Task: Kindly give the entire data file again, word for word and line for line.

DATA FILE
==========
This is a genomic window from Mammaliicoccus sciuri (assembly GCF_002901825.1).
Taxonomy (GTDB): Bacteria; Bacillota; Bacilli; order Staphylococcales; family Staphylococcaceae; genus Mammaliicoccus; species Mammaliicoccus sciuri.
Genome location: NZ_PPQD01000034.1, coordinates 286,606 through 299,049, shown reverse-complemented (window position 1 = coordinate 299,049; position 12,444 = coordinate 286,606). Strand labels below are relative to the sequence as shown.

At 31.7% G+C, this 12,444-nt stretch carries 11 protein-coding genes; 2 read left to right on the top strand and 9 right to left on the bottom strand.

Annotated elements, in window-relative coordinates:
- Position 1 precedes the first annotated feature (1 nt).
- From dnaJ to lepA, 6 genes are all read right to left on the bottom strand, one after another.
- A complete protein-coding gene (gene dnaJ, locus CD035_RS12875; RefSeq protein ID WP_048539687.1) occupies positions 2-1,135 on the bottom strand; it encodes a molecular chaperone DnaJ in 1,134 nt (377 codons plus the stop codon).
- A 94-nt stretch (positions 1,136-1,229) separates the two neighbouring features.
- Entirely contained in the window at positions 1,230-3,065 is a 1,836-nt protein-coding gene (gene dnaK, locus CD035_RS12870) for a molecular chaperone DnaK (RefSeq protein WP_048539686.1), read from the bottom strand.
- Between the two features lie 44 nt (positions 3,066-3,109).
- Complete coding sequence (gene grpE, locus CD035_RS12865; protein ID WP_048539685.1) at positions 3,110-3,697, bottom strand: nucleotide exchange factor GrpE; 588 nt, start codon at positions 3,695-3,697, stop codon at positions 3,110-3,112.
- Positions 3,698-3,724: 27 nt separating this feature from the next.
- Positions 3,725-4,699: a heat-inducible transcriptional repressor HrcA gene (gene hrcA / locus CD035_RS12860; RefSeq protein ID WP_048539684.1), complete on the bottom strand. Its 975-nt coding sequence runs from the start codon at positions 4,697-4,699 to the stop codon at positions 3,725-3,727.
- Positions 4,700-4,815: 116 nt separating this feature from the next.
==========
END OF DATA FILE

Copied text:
This is a genomic window from Mammaliicoccus sciuri (assembly GCF_002901825.1).
Taxonomy (GTDB): Bacteria; Bacillota; Bacilli; order Staphylococcales; family Staphylococcaceae; genus Mammaliicoccus; species Mammaliicoccus sciuri.
Genome location: NZ_PPQD01000034.1, coordinates 286,606 through 299,049, shown reverse-complemented (window position 1 = coordinate 299,049; position 12,444 = coordinate 286,606). Strand labels below are relative to the sequence as shown.

At 31.7% G+C, this 12,444-nt stretch carries 11 protein-coding genes; 2 read left to right on the top strand and 9 right to left on the bottom strand.

Annotated elements, in window-relative coordinates:
- Position 1 precedes the first annotated feature (1 nt).
- From dnaJ to lepA, 6 genes are all read right to left on the bottom strand, one after another.
- A complete protein-coding gene (gene dnaJ, locus CD035_RS12875; RefSeq protein ID WP_048539687.1) occupies positions 2-1,135 on the bottom strand; it encodes a molecular chaperone DnaJ in 1,134 nt (377 codons plus the stop codon).
- A 94-nt stretch (positions 1,136-1,229) separates the two neighbouring features.
- Entirely contained in the window at positions 1,230-3,065 is a 1,836-nt protein-coding gene (gene dnaK, locus CD035_RS12870) for a molecular chaperone DnaK (RefSeq protein WP_048539686.1), read from the bottom strand.
- Between the two features lie 44 nt (positions 3,066-3,109).
- Complete coding sequence (gene grpE, locus CD035_RS12865; protein ID WP_048539685.1) at positions 3,110-3,697, bottom strand: nucleotide exchange factor GrpE; 588 nt, start codon at positions 3,695-3,697, stop codon at positions 3,110-3,112.
- Positions 3,698-3,724: 27 nt separating this feature from the next.
- Positions 3,725-4,699: a heat-inducible transcriptional repressor HrcA gene (gene hrcA / locus CD035_RS12860; RefSeq protein ID WP_048539684.1), complete on the bottom strand. Its 975-nt coding sequence runs from the start codon at positions 4,697-4,699 to the stop codon at positions 3,725-3,727.
- Positions 4,700-4,815: 116 nt separating this feature from the next.